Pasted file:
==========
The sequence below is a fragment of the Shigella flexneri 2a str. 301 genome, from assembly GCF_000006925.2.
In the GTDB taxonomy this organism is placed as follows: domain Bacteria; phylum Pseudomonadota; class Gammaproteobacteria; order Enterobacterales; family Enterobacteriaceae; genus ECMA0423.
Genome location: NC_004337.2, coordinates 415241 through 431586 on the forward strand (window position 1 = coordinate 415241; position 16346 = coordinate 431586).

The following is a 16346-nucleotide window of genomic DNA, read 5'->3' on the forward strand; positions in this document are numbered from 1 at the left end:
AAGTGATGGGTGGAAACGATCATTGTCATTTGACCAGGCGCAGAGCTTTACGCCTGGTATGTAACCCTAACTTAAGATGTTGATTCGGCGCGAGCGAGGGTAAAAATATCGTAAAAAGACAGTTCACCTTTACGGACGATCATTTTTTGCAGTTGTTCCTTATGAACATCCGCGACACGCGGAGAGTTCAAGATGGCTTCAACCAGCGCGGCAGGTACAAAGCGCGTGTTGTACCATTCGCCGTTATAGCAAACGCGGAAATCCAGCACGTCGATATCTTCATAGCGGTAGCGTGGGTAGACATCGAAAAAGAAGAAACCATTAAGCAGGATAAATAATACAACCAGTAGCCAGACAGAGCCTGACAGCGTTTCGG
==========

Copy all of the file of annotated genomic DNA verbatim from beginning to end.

The sequence below is a fragment of the Shigella flexneri 2a str. 301 genome, from assembly GCF_000006925.2.
In the GTDB taxonomy this organism is placed as follows: domain Bacteria; phylum Pseudomonadota; class Gammaproteobacteria; order Enterobacterales; family Enterobacteriaceae; genus ECMA0423.
Genome location: NC_004337.2, coordinates 415241 through 431586 on the forward strand (window position 1 = coordinate 415241; position 16346 = coordinate 431586).

The following is a 16346-nucleotide window of genomic DNA, read 5'->3' on the forward strand; positions in this document are numbered from 1 at the left end:
AAGTGATGGGTGGAAACGATCATTGTCATTTGACCAGGCGCAGAGCTTTACGCCTGGTATGTAACCCTAACTTAAGATGTTGATTCGGCGCGAGCGAGGGTAAAAATATCGTAAAAAGACAGTTCACCTTTACGGACGATCATTTTTTGCAGTTGTTCCTTATGAACATCCGCGACACGCGGAGAGTTCAAGATGGCTTCAACCAGCGCGGCAGGTACAAAGCGCGTGTTGTACCATTCGCCGTTATAGCAAACGCGGAAATCCAGCACGTCGATATCTTCATAGCGGTAGCGTGGGTAGACATCGAAAAAGAAGAAACCATTAAGCAGGATAAATAATACAACCAGTAGCCAGACAGAGCCTGACAGCGTTTCGG